Students Inspire Students in Inaugural S2S Conference
What’s the difference between high school and college? What’s a good way to plan financially for college? And how do you know which college or university to go to?
High school students looking ahead often get plenty of advice on these topics from family members, teachers and guidance counselors, but there’s nothing like hearing from college students who navigated the same territory just a couple of years ago and have figured out how to forge their own successful path.
“Parents can tell you a lot of things about college, but seeing someone who has just transitioned is more impactful,” said Dajza Mitchell, 21 of Glenwood, a junior at Governors State University. “We have more experience with what [students] have to deal with now from day to day.”
Mitchell was among GSU students who shared their expertise at the S2S Engagement Conference on March 1. Hosted by GSU’s College Pathways Program called “Level Up: Navigating the Road to Success,” it drew more than 100 south suburban high school students and at least two dozen GSU students for a day-long discussion of how to transition successfully from high school to college.
The event was designed to be student-driven and student-led, which meant students from both high school and college helped plan the logistics, create presentations and run the conference, said Kristy Goodwin, Director of the College Pathways Program.
“It’s good for high school students to hear from GSU students as well as their peers,” she said. “And it gets high school students involved in what adults do in their careers, like giving presentations and figuring out how to keep your audience engaged. They’re learning stuff they ordinarily wouldn’t experience until later in life.”
Among them was Daniela Saavedra, 17, a senior at Thornton-Fractional North High School who lives in Calumet City. As a panelist speaking on involvement and engagement, she said one of her challenges has been time management. “When I was younger, I’d procrastinate with assignments. I could do them at the last minute and still get a good grade,” she said. “But I learned that that doesn’t always work out. AP classes can be overwhelming. And it’s hard to balance what you need to do with what you want to do.”
Mitchell, who was also on the panel, pointed out, “In college you’re on your own. You’ve got to be a lot more disciplined. You need to be proactive about everything from your assignments to financial aid because no one is going to do things for you. But there are so many resources. Don’t be afraid to ask for help.”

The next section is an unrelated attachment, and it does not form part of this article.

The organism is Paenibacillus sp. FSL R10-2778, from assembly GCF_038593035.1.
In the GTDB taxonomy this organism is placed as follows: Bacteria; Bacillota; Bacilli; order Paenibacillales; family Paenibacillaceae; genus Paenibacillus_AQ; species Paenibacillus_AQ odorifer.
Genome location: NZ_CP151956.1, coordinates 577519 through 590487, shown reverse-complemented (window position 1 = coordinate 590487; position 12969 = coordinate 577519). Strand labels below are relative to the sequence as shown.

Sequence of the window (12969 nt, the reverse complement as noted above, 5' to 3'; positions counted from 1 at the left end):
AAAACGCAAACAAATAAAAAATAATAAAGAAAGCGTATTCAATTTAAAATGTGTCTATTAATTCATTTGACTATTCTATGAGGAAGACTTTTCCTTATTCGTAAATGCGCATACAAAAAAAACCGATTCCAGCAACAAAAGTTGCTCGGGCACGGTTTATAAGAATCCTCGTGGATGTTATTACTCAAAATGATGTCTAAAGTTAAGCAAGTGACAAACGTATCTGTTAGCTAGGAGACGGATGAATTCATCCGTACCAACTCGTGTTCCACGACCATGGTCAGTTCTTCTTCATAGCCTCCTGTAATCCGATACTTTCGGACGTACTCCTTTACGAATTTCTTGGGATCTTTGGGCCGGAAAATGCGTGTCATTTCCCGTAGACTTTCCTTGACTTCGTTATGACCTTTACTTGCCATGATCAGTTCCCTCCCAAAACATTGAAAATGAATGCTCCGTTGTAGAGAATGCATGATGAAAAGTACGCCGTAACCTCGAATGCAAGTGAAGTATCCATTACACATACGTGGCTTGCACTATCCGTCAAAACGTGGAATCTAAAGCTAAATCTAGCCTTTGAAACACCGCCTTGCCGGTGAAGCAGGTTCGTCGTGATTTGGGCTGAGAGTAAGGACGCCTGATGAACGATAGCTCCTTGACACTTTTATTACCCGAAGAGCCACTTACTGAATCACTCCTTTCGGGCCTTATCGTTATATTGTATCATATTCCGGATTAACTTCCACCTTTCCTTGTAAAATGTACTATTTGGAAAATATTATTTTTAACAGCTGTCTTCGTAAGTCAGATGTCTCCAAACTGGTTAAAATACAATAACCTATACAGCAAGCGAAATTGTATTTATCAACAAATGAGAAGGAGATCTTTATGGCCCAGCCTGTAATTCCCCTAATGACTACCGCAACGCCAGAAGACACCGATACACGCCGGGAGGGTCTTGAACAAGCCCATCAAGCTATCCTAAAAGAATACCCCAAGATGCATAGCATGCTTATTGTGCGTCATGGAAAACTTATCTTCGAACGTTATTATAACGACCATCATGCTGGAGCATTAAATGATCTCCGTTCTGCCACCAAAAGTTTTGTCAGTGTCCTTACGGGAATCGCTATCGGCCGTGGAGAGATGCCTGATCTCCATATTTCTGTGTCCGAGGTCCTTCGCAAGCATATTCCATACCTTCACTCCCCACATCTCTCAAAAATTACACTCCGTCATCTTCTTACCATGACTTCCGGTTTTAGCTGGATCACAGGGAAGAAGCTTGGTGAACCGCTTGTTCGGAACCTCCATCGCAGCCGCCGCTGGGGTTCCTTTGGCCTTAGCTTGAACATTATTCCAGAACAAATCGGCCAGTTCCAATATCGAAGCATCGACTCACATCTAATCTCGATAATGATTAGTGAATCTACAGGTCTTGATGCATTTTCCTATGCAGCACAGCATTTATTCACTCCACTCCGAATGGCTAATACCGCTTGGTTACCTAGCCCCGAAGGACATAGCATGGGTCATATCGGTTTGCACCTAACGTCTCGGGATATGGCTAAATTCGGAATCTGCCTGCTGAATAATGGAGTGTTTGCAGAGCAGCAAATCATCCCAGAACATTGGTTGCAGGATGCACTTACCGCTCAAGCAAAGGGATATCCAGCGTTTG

John Perry, Director of Financial Aid at GSU, echoed the thought in a panel called “Money, Money, Money, Money.” Acknowledging that the question of how to pay for college invariably provokes plenty of questions, he urged students to ask college staff for help, no matter what the question might be.
“A financial aid package shows what you’re eligible for, but you should borrow only what you need,” he said.
One high school student wondered, “Wouldn’t you want to accept it all?”
“Grants, yes,” Perry told her, “but not loans. Watch your borrowing. It can start to add up. Realize you’re going to have to pay it back with interest, and you’ll want that money from your first job to go to things like car payments or rent.”
While Perry was among a handful of GSU staff members who offered advice at the conference, most of the voices belonged to students. They tackled topics like how to handle stress, what study abroad experiences are like and how to graduate from college debt-free.
And while the goal was to prepare participants for heading off to whatever college or university they choose, the teenagers heard several good reasons to choose GSU.
Describing how he decided which school to attend, panelist Pete Brassea, a GSU senior majoring in social work, said, “I looked at location and affordability. To me, diversity was important. And I wanted to go to a place where I wasn’t in a class with 100 other students. I wanted the professor to know my name.”
Both he and Mitchell also credited their success in part to the Dual Degree Program, the unique, award-winning partnership between GSU and 17 Chicagoland community colleges that supports students in earning an associate’s degree first.
“It had a tremendous effect on me,” said Mitchell.
The conference, which Goodwin said may become an annual event at GSU, clearly resonated with participants. “It was definitely worth it,” said. Terrell Steele, 15, a sophomore at Crete-Monee High School who lives in University Park and is contemplating a career as a professional chef.
“I got to gather a lot of info like how to manage financial aid, how to deal with stress, and about the different curriculums and activities,” he said. “And you’ve got to have fun because college goes by fast.”